I'm interested in cheap ways to invest. If I want to begin investing extra money, what are some inexpensive ways to do it? Going through a discount broker can really cost money. Of course, with mutual funds, you can invest directly with the company, but are there other ways to cheaply invest other kinds of investments (e.g., stocks, Treasury bills)?
Congratulations to Allison for beginning an investment program. And, she's right to be concerned with
Generally you'll find cost in three areas. A fee or commission when you buy. Management fees during the time that your money is invested. And, exit fees or commissions when you sell.
Usually the safest investments are also the ones with the lowest expenses. Savings accounts, CDs and savings bonds are all good examples. You won't pay to open, manage or close these accounts. Yes, the issuer will make a little money on you. But you'll have a pretty good idea of your rate of return before you open the account.
Allison should begin her savings program in a money market account. Technically there are two types. You really don't need to worry about the differences. The main thing is that you can be sure that $1
Treasury securities (bills, notes and bonds) are usually for the person who can put away tens of thousands at a time. If you want the safety of U.S. Government backed debt but don't have that much money, take a look at U.S. Savings Bonds or some of the mutual funds that buy treasury securities. Most have very low expenses and will allow you to add smaller dollar amounts to your account.
The riskier and more complicated type of investments will have higher expenses. Even with all the technology available today buying a stock is still a complicated transaction. And that costs money. As a rule of thumb, unless Allison can afford to commit $2,500 or more to a specific stock, she shouldn't consider buying shares in individual companies. The transaction costs are too high. She'd be better off using mutual funds to own stocks.
Many mutual funds do not charge you to invest with them. They're called "no-load" funds. "Load" is a term that describes a sales charge that's "loaded" onto the fund. No-load funds are sold directly by the fund company to the investor.
Load funds are sold by brokers. Part of the load is paid to the broker as a commission.
Studies have shown that no-load funds perform as well as load funds. But that doesn't automatically mean that you should ignore load funds. Since a broker sells the load funds, they will do the necessary research to find a good fund that meets your objectives. The load is the price you pay for them to do that work.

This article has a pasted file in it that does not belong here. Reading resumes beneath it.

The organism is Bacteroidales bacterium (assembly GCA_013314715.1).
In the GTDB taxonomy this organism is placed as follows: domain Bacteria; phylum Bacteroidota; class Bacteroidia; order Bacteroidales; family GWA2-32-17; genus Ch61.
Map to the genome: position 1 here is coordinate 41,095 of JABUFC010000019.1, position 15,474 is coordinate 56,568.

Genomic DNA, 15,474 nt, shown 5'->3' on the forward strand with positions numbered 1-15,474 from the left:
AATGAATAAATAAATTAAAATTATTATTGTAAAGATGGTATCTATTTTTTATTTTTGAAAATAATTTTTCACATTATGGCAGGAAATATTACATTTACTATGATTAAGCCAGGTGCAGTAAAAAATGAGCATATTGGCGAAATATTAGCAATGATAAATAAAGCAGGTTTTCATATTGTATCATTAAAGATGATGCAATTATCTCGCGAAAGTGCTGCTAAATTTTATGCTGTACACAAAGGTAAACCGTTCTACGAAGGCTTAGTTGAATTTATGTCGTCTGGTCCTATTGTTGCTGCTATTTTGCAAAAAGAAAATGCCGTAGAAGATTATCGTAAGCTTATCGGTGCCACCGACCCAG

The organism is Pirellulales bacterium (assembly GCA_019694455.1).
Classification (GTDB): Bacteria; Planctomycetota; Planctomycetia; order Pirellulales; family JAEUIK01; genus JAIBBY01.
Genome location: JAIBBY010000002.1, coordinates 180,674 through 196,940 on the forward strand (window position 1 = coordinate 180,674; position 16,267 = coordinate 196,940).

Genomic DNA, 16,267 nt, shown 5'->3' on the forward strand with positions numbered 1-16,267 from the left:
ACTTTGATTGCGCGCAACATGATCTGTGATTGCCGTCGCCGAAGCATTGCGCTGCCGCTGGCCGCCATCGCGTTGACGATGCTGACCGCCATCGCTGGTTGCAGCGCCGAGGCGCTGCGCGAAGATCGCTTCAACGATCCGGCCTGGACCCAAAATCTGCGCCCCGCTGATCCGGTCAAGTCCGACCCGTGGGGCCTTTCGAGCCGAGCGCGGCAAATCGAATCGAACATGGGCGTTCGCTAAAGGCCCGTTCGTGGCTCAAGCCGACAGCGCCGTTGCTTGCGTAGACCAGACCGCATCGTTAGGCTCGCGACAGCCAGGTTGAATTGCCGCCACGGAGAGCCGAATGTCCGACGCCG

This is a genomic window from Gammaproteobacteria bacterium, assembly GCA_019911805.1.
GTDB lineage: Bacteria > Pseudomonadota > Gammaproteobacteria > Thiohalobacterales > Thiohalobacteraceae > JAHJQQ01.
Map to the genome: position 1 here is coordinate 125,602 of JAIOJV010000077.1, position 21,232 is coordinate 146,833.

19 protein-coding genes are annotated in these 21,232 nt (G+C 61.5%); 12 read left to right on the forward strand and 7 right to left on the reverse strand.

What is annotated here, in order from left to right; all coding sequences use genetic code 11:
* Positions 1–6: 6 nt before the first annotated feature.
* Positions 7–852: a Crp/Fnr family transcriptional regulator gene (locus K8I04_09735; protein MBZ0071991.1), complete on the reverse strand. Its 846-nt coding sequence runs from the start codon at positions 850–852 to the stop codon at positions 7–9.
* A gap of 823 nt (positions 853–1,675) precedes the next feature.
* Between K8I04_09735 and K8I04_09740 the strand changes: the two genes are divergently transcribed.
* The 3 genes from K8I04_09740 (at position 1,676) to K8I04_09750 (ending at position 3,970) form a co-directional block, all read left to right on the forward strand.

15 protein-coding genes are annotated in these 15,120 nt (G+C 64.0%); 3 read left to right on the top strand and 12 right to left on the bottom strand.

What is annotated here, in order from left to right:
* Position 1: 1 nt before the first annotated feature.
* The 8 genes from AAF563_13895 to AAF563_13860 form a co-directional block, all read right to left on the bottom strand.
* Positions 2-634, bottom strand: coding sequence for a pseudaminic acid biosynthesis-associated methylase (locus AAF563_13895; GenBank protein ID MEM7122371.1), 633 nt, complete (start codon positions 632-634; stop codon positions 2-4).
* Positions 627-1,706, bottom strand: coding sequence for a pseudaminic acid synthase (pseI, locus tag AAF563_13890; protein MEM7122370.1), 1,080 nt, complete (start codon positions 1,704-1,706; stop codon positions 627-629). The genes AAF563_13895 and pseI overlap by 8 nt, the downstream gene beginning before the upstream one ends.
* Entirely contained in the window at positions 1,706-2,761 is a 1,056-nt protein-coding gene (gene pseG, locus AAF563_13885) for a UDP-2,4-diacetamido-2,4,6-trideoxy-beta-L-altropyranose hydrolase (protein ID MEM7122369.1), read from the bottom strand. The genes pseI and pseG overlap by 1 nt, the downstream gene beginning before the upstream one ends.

You can find a good no-load fund for yourself. But you need to be willing and able to sort through the thousands of funds available to find the best ones for your situation. Don't kid yourself. Even with the help of magazines and websites that rate funds, you will spend some time and effort in finding the best one.
Remember that cost is not the only consideration. You would gladly pay a few dollars if it meant that you could earn many dollars. Mutual fund management fees should be clearly spelled out in the prospectus. For actively managed stock funds you can expect to pay up to 1.75% per year.
Sometimes you get what you pay for. Cheap management fees are no bargain if your investment doesn't grow. Conversely, higher fees are no guarantee of superior performance either. The bottom line is either you or a broker will need to compare records and study the investments.
Usually, beginning investors will do best with two types of investments. The very safe, like money funds and savings bonds. And mutual funds for long term growth.
One final thought. If Allison is carrying a balance on her credit cards, paying them off first could be her cheapest and best investment. Paying more than your minimum payment doesn't trigger any fees. She's guaranteed to earn whatever interest rate that the credit card company is charging her. That could be much better deal than she'd earn on any safe investment.